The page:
(CNET) One of the most prominent people in Silicon Valley's startup world is warning that Facebook's disastrous IPO performance will lead to hard times for startups.
Paul Graham, the co-founder of the first and most
He went on: "That kind of startup gets destroyed when markets tighten up. So don't be that startup. If you've raised a lot, don't spend it; not merely for the obvious reason that you'll run out faster, but because it will turn you into the wrong sort of company to thrive in bad times."
In the e-mail, he said that he and Jessica Livingston, his wife and also a co-founder, had recently had dinner with a prominent investor who seemed certain that Facebook's dreadful stock performance would hurt funding for early stage startups.
"But no one knows yet how much," Graham wrote. "Possibly only a little. Possibly a lot, if it becomes a vicious circle."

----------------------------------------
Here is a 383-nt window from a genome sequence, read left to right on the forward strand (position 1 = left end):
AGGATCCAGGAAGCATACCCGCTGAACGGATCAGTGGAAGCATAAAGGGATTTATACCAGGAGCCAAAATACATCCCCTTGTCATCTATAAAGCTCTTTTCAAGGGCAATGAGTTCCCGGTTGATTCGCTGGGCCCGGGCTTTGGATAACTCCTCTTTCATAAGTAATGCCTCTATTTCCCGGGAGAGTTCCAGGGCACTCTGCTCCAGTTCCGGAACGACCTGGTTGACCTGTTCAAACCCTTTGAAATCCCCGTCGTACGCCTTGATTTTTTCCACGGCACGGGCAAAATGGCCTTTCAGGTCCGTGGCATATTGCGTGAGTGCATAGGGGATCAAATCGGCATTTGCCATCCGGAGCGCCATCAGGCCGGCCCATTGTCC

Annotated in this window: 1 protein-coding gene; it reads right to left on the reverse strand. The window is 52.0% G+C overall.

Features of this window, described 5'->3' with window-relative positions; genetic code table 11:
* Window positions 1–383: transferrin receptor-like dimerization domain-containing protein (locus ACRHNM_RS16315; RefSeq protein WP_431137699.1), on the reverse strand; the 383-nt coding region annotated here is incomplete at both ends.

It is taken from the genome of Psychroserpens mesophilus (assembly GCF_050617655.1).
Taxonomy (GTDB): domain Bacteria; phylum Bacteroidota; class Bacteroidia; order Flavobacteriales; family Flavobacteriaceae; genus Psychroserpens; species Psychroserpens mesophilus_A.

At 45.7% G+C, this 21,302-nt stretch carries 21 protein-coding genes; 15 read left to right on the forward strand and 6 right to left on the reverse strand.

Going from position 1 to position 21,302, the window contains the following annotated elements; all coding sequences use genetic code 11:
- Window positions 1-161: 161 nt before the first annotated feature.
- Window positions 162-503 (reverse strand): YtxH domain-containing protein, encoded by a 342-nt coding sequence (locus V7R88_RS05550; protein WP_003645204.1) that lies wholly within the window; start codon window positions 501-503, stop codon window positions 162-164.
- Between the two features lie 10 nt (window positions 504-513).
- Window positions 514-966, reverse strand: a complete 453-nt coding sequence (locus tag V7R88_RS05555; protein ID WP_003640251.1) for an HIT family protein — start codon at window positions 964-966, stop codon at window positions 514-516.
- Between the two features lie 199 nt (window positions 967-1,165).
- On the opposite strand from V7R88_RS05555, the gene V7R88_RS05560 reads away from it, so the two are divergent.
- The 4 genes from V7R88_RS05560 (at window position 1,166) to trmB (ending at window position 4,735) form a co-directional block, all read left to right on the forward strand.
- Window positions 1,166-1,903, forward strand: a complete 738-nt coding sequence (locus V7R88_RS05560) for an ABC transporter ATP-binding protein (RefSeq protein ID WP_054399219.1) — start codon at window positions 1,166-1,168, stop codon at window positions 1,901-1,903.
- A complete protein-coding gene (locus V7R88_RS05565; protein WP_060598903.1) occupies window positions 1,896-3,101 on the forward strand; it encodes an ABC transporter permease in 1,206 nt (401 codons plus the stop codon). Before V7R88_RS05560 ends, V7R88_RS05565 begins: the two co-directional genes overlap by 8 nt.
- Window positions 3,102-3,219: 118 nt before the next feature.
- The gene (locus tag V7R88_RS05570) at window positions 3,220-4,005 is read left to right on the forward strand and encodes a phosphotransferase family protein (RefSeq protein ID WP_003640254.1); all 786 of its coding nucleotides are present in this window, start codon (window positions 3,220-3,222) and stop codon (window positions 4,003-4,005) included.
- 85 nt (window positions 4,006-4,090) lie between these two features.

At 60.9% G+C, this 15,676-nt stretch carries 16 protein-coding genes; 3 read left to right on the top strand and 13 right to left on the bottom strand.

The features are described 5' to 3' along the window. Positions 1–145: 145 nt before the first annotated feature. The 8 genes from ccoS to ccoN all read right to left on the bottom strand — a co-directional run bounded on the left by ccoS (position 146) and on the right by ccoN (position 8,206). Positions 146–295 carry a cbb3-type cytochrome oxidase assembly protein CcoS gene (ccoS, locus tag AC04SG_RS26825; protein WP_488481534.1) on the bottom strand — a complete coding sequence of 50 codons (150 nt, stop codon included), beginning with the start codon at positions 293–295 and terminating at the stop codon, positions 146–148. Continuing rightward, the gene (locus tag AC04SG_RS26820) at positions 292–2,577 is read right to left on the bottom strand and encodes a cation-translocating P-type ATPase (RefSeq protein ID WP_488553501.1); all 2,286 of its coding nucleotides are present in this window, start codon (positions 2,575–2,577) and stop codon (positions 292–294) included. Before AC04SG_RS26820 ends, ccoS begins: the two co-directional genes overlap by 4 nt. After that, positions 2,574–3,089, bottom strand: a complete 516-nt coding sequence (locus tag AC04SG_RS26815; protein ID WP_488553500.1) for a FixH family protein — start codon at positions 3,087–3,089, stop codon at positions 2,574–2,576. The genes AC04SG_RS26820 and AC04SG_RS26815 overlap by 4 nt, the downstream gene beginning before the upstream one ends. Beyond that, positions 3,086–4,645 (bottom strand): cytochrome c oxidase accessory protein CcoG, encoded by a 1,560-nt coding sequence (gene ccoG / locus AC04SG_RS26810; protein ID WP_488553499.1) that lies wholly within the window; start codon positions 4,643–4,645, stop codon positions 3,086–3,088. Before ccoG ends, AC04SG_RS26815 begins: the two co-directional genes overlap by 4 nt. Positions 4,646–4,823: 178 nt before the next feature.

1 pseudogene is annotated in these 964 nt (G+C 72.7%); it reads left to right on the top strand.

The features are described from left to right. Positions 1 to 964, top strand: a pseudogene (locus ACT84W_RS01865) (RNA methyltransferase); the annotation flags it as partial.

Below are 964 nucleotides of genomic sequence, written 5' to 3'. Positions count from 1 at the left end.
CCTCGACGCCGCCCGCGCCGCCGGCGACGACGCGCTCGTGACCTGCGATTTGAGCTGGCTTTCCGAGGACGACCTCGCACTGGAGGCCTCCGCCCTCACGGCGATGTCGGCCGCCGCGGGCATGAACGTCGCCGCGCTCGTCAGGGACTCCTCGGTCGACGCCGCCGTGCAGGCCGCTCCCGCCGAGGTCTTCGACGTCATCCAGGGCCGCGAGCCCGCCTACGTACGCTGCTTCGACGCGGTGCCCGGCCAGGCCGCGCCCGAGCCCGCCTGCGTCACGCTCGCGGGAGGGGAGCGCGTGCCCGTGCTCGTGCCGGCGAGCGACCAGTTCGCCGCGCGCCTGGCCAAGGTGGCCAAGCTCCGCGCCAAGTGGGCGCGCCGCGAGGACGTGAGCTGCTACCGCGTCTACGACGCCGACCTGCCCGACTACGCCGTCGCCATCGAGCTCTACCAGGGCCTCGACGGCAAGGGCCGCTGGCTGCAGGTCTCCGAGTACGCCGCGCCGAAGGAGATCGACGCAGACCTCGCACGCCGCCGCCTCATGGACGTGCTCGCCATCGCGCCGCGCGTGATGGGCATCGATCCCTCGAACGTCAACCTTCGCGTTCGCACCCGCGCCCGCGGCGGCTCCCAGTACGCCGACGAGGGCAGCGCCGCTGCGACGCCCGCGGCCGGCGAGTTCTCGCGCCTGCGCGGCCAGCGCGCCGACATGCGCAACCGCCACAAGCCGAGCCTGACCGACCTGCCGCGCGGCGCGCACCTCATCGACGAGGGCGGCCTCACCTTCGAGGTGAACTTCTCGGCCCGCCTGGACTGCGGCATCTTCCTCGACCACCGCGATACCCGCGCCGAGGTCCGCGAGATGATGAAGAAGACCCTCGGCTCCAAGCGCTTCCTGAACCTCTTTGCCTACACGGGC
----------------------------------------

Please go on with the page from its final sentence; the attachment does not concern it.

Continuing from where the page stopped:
Facebook's stock, which fell almost 3 percent Monday to $26.90, is now down 29 percent from its offering price of $38 a share. That's a huge sell-off in just 12 days of trading.
Evidence of fallout from Facebook emerged quickly. The travel listing site, Kayak Software, last week yanked its IPO plans, and a PC components maker, Corsair, did
Even so, much of the early speculation - as I discussed in
Graham has this advice for startups that haven't yet raised money:
If you haven't raised money yet, lower your expectations for fundraising. How much should you lower them? We don't know yet how hard it will be to raise money or what will happen to valuations for those who do. Which means it's more important than ever to be flexible about the valuation you expect and the amount you want to raise (which, odd as it may seem, are connected). First talk to investors about whether they want to invest at all, then negotiate price.
And his words carry a lot of weight in Silicon Valley. A spot at Y Combinator comes with smart money. Y Combinator puts in about $20,000 and three other investment groups - Ron Conway's SV Angel, Andreessen Horowitz, and Yuri Milner - each put in $50,000. So from the get go, a startup begins with about $170,000.
This article first appeared at CNET.